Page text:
King of the Hill has had a cult following since it first aired in 1997, and now, thanks to Hulu, the entire series is available for fans to binge-watch. For 13 seasons, King of the Hill made America laugh with outlandish but down-to-earth perspectives on mundane life in Arlen, TX. The memorable characters have spawned numerous King of the Hill fan theories and a series of look-alike memes, and fans have analyzed every aspect of Mike Judge's creation.
While The Simpsons thrived on chaos and subverting expectations, King of the Hill shined by hilariously reveling in the banality of its characters while also allowing them to evolve throughout the show. And just like The Simpsons, there's a fascinating history behind King of the Hill and the people who brought the show to life. Do you think you know everything about King of the Hill? Think again.
'Lucky's Wedding Suit' Was Almost The Series Finale
King of the Hill ended its 13-season run with "To Sirloin With Love," which aired on Fox on September 13, 2009. In another timeline, though, King of the Hill would have ended two years earlier. Before Fox ordered two more seasons at the last minute, Season 11 was supposed to be the last. This is why "Lucky's Wedding Suit" feels more like a series finale than your run-of-the-mill season finale.
As Luanne walks down the aisle, a montage of minor and one-off characters - like the social worker from the first episode - plays out. The episode also features callbacks to Season 1 gags, like when Cotton demands a mai tai from Kahn, or when Chuck Mangione plays "Feels So Good" at the wedding.
Some Of The Most Memorable Episodes Were Nearly Retconned
In the first draft of "Lucky's Wedding Suit" - originally written as the series finale - Hank and the gang have a conversation that would have suggested some serious retcons. The script, shared via Twitter by King of the Hill writer and executive producer Jim Dauterive, sets the timeline for the series to just one year, beginning when Luanne moves in with the Hills. There is even a line poking fun at the absurd one-year timeline, as Hank says, "Boy, I can't believe it was just a year ago that Luanne's mama stabbed her daddy with a fork and she moved into our house. It feels like 10."
The most interesting aspect of the original draft isn't the timeline, though - it's the fact that the retcon apparently would have painted some of the show's craziest episodes as hallucinations. The events of episodes like "Yankee Hankee," which revealed Hank was born in New York because his dad wanted to kill Fidel Castro at Yankee Stadium, and "Tankin' It to the Streets," the episode in which Bill steals a tank from an army base, would never have happened.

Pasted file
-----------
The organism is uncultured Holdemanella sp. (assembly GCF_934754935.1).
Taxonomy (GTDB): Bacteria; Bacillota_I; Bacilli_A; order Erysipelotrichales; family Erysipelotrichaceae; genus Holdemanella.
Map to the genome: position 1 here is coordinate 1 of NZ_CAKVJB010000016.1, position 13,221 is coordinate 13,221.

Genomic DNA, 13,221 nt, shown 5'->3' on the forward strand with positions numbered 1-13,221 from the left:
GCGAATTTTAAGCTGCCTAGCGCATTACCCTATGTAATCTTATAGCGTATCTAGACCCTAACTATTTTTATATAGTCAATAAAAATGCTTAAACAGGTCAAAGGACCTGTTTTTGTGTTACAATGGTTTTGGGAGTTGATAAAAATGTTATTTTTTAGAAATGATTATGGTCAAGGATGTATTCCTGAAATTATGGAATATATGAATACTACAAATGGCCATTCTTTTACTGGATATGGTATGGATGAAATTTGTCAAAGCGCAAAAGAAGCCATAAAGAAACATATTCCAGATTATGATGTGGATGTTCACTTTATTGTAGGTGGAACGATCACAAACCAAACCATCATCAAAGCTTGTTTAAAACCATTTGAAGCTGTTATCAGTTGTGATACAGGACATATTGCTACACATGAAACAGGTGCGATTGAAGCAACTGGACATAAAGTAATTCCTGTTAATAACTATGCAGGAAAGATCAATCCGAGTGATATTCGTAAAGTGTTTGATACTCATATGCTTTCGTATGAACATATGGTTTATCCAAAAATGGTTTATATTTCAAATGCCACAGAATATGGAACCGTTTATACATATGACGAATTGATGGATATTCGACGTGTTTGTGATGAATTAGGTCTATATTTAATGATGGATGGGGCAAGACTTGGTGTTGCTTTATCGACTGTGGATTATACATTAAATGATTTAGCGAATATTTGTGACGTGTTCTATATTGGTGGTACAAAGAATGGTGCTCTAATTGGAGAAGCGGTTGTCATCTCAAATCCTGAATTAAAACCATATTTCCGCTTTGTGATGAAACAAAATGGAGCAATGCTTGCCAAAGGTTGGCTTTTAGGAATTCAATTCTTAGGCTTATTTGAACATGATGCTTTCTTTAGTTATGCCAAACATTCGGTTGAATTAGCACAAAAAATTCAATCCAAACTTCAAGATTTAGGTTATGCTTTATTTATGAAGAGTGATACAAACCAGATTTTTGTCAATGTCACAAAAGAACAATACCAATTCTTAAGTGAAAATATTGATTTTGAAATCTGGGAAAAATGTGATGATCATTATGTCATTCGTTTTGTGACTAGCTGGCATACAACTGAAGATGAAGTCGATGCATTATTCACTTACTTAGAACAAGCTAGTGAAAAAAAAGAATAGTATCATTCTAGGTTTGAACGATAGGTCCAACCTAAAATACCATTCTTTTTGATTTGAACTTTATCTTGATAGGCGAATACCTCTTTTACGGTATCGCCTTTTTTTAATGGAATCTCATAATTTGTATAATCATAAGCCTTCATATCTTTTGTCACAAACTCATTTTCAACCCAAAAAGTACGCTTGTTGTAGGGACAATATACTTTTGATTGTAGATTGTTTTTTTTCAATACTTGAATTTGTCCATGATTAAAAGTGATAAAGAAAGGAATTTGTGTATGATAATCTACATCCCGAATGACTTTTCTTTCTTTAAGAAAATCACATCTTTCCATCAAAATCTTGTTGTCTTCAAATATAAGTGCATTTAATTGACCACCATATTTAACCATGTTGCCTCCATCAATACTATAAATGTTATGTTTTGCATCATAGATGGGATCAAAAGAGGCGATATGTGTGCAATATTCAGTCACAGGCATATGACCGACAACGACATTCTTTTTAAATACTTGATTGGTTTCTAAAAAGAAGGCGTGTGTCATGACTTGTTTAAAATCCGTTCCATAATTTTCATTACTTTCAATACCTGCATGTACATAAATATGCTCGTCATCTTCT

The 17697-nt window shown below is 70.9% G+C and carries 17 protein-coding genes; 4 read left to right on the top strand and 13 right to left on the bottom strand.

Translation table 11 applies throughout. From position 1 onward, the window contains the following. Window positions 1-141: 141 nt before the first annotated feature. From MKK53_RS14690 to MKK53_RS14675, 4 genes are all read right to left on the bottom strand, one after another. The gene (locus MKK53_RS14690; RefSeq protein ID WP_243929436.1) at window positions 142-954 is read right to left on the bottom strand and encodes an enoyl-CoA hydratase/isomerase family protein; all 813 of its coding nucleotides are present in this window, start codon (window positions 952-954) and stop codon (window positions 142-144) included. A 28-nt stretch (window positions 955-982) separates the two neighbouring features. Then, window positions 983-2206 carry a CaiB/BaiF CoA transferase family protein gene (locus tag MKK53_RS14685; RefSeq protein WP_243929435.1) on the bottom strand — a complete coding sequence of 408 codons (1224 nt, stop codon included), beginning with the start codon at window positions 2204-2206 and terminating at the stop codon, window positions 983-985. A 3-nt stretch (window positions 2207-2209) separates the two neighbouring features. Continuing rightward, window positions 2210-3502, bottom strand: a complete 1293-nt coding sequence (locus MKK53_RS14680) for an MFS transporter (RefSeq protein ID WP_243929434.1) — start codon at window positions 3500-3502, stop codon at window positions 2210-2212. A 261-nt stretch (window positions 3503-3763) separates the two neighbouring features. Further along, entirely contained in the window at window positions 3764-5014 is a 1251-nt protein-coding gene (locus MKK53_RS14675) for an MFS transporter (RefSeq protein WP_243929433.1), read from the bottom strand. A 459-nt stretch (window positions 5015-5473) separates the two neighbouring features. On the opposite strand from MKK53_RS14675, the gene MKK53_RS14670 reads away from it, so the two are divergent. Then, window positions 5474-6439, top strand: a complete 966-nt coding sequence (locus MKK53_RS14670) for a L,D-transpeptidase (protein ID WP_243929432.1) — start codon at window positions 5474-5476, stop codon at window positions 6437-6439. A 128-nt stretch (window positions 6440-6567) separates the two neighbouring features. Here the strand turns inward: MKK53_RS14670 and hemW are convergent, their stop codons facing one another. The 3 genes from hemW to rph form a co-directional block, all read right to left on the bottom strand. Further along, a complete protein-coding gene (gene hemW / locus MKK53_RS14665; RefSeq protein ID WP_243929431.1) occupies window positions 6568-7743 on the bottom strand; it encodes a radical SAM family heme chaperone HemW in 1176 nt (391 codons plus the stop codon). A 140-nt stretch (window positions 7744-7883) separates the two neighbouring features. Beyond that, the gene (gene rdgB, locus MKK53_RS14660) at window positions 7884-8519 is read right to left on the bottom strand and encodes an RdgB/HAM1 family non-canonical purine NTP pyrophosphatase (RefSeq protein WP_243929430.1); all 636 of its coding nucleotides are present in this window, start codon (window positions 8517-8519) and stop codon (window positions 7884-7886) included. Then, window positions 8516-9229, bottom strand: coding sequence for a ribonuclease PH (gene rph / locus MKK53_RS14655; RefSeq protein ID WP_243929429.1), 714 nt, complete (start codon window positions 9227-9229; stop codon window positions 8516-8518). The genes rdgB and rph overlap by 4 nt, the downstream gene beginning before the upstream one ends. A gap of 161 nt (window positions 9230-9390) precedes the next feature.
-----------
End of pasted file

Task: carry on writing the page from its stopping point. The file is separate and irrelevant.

The Show Almost Became Too Crazy For Mike Judge
King of the Hill was sold to Fox as a down-to-earth satire about Middle Americans enjoying their somewhat ordinary lives. But around Season 5, some of the show's storylines veered into surreal territory. Series co-creator Mike Judge wasn't happy with some of the characters' antics, like when Cotton tries to assassinate Fidel Castro, or when Hank becomes a pimp. Season 6 deviated even more from the show's original slice-of-life format, featuring over-the-top plotlines and punch-down jokes that Judge did not agree with.
For Season 7, longtime writers John Altschuler and Dave Krinsky took over as showrunners. The duo brought King of the Hill back to small, personal stories about everyday people.
To Understand Hank Hill, The Writers Read 'The Death Of Common Sense'
Even though King of the Hill often pokes fun at Hank's naiveté, the show champions his simple, no-nonsense perspective on life. To get inside the head of Hank Hill, co-creator Greg Daniels had the writers read The Death of Common Sense.
Written by Georgetown law professor Philip K. Howard, The Death of Common Sense argues that excessive government regulations and the bureaucratic process encumber our ability to get things done. When you look back at classic episodes like the series opener, in which Hank is falsely accused of abusing his son, or "Junkie Business," in which Hank is forbidden from firing a drug addict because his addiction is considered a disability, the influence becomes clear.